Diamond Lift construction (left) and completion (right) features a steel reinforced containment system that incorporates high-strength material with optimized design to reduce overall construction costs.
Photo credit: Stertil-Koni
As a growing number of municipalities across North America tackle complex construction projects associated with their new vehicle maintenance facilities, in-ground vehicle lift engineers are increasingly focusing on new designs that substantially reduce costs and expedite the construction process, according to Stertil-Koni.
“Fueling the change are multiple factors,” noted Jean Dellamore, president of Stertil-Koni. “The requirements for modernization, cost-savings and compliance with OSHA are also intersecting with the realities of an aging fleet of heavy duty in-ground vehicle lifts that are now reaching the end of their usable lives.”
Recent innovations in the company’s increasingly popular telescopic piston lifting system, Diamond Lift, provide a glimpse into how transit agencies and fleets across North America are designing the next generation of vehicle maintenance facilities.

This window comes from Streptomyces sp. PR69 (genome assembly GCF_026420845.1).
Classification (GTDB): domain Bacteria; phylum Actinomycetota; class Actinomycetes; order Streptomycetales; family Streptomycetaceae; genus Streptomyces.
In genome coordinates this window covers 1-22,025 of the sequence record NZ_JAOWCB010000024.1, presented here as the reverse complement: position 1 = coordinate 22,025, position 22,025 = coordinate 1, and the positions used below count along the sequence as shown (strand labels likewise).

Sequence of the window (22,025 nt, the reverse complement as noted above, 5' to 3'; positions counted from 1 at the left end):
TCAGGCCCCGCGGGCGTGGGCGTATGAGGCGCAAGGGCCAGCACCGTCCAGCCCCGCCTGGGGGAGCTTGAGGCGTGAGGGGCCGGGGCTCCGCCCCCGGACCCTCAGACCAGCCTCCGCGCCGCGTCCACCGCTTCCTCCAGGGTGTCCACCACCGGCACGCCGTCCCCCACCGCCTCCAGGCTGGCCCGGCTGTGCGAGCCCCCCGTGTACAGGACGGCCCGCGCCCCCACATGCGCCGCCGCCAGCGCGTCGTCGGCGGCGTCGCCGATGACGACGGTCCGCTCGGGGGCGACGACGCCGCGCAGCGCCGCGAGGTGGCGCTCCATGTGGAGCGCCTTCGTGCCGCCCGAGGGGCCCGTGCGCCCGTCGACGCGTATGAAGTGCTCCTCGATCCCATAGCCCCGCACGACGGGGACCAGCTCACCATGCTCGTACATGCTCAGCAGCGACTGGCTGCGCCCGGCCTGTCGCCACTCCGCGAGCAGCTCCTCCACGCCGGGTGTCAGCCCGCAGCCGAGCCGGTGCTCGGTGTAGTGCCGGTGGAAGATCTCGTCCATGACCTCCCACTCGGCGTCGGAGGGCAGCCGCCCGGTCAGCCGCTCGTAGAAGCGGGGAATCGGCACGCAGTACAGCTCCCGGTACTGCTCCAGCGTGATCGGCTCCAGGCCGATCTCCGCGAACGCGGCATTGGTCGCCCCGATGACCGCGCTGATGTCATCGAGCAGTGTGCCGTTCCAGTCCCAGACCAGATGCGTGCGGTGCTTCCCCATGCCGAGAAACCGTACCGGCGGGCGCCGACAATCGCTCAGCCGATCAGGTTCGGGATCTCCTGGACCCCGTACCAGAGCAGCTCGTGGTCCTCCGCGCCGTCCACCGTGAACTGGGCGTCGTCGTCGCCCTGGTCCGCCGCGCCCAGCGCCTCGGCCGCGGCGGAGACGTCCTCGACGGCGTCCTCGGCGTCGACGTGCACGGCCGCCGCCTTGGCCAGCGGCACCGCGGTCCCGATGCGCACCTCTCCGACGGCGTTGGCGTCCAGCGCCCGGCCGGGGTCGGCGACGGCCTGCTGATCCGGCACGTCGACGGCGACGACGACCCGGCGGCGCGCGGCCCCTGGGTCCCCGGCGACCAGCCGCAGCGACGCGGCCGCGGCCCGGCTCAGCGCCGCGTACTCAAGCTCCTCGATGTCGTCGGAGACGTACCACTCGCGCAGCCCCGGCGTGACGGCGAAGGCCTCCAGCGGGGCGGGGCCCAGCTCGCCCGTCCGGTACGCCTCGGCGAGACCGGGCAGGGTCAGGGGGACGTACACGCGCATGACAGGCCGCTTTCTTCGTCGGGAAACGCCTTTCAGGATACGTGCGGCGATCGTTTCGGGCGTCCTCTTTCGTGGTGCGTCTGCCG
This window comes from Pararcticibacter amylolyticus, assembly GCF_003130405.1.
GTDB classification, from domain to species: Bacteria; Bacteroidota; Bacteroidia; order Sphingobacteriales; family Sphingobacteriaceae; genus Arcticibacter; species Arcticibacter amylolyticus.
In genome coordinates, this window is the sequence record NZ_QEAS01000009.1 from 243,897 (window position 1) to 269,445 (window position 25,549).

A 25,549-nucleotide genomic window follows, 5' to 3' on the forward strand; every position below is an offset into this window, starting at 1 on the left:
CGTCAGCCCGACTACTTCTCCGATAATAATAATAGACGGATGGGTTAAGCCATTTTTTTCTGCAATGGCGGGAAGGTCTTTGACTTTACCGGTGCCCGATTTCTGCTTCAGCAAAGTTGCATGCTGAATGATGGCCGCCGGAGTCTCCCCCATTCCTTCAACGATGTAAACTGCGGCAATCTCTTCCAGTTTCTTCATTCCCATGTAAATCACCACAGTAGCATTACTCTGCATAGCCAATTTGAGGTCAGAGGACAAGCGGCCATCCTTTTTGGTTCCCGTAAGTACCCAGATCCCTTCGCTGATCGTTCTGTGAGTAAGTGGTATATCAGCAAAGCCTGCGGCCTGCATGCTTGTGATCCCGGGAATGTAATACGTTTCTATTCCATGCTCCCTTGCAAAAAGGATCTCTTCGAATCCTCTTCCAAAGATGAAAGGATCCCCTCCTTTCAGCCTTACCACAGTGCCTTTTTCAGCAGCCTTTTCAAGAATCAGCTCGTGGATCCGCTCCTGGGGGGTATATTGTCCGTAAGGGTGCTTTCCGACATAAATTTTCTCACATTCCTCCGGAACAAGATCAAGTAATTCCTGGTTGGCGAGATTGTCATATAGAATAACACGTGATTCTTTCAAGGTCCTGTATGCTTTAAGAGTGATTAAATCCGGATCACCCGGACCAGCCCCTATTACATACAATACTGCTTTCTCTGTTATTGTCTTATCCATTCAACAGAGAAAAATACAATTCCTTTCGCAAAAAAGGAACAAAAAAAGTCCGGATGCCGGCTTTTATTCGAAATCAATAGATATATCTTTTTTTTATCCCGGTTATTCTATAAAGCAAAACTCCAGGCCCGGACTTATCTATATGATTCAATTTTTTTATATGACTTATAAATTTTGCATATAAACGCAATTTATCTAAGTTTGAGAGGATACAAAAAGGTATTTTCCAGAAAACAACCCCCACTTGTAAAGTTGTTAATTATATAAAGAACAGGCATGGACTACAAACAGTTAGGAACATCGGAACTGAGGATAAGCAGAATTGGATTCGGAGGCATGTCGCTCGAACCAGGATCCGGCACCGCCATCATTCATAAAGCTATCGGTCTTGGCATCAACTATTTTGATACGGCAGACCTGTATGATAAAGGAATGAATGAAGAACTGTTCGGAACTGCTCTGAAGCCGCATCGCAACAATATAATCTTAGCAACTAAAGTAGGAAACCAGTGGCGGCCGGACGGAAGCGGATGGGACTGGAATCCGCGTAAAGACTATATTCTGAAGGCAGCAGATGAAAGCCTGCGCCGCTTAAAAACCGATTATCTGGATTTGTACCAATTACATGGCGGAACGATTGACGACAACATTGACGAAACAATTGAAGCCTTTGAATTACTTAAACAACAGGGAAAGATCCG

Explained Matthias Lennemann, a trained engineer and sales manager at Stertil-Koni, “One major source of savings in materials and labor with new construction is to implement a substantially more robust heavy-duty lift containment system that incorporates high-strength material with optimized design and strategically placed reinforcements. In that way, the lift containment does not have to be suspended from a grade beam and loads are more efficiently transferred into the base slab.”
A review by Stertil-Koni shows that such an approach can deliver cost savings up to 25 percent in the construction process associated with installing heavy duty in-ground piston lifts in new facilities. “In essence,” continued Lennemann, “the new approach is to build from the bottom up rather than suspending these large containment structures, which allows us to realize substantial savings in time and expense.”